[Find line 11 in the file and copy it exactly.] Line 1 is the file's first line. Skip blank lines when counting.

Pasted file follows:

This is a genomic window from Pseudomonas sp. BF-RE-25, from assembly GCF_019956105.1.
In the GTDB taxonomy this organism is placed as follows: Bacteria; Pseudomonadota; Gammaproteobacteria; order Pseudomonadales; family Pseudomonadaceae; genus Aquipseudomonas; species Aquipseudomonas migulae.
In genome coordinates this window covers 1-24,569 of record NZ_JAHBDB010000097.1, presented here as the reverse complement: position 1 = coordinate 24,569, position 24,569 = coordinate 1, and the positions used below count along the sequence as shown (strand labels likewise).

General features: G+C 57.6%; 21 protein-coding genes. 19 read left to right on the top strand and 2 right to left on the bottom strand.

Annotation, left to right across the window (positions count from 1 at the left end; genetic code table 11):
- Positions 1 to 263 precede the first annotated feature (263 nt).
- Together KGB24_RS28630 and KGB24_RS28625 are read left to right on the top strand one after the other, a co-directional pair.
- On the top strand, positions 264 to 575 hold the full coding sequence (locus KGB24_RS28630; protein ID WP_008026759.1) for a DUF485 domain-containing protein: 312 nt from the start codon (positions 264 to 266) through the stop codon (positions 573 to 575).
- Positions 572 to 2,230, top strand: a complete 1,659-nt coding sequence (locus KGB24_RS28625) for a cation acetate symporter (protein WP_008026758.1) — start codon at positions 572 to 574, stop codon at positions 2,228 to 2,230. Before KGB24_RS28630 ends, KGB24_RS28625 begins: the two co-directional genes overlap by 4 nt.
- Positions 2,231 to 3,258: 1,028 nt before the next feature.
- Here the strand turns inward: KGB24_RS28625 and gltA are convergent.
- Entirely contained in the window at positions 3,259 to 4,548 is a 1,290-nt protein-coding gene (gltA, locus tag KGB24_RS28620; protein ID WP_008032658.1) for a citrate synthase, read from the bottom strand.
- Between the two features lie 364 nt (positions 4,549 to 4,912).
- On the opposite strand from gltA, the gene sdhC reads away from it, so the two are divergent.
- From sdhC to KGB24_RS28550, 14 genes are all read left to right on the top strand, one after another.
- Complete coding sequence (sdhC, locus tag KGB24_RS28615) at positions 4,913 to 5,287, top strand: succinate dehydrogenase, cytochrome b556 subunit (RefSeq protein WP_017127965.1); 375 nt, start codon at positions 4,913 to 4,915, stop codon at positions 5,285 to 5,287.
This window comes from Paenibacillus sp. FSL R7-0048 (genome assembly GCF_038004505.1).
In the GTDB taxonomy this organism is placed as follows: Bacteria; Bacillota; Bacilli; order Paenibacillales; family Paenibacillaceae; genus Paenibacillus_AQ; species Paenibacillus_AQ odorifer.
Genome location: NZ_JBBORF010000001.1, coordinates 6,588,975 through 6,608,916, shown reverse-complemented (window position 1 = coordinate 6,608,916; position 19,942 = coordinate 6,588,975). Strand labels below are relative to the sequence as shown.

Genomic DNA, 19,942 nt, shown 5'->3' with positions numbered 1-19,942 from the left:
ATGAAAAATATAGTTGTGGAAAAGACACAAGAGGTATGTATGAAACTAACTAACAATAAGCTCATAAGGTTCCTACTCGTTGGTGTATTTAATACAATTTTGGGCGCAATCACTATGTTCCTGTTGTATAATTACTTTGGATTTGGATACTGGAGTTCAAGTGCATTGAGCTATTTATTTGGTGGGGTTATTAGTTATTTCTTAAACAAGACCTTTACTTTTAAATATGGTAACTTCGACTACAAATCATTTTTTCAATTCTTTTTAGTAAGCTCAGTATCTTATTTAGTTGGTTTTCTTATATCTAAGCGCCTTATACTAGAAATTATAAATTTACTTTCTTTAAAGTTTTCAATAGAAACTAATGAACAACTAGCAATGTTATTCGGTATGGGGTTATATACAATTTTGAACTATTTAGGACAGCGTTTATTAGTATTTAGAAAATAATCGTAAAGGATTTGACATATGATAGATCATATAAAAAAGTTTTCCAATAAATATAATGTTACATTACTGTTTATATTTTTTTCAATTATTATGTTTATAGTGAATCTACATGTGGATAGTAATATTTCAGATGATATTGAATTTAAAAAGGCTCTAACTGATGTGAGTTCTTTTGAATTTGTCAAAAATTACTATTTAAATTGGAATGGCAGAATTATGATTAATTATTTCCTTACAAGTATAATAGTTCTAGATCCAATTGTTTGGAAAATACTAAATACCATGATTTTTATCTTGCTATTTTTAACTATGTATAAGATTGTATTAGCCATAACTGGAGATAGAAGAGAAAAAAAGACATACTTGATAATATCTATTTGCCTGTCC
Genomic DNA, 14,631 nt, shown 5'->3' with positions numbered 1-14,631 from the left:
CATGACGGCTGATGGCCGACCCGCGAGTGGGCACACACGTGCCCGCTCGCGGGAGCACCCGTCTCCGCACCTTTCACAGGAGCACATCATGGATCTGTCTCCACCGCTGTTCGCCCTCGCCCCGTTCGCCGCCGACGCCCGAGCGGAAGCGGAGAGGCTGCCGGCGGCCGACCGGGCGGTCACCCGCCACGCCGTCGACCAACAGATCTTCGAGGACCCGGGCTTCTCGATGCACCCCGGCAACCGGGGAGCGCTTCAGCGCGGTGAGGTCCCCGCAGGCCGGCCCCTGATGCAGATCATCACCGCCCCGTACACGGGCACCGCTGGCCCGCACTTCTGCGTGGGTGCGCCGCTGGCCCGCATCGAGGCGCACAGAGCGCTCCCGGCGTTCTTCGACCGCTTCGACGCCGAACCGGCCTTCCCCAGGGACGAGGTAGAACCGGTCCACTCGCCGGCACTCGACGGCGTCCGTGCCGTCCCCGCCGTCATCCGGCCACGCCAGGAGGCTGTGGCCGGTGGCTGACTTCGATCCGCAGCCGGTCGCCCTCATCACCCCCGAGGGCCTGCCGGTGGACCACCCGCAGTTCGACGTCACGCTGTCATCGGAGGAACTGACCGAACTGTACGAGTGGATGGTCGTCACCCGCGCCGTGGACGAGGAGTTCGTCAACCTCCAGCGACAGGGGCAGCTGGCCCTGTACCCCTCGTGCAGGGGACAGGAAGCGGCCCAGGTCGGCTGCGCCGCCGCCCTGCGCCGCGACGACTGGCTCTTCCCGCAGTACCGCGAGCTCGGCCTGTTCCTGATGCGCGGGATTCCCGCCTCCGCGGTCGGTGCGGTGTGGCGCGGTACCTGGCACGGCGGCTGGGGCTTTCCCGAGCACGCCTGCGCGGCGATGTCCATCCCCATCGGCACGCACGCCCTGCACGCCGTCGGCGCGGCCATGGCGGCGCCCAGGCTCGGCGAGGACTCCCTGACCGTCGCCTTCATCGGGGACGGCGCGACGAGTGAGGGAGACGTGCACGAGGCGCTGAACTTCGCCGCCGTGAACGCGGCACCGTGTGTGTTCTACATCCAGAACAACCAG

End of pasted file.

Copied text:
- Here the strand turns inward: KGB24_RS28625 and gltA are convergent.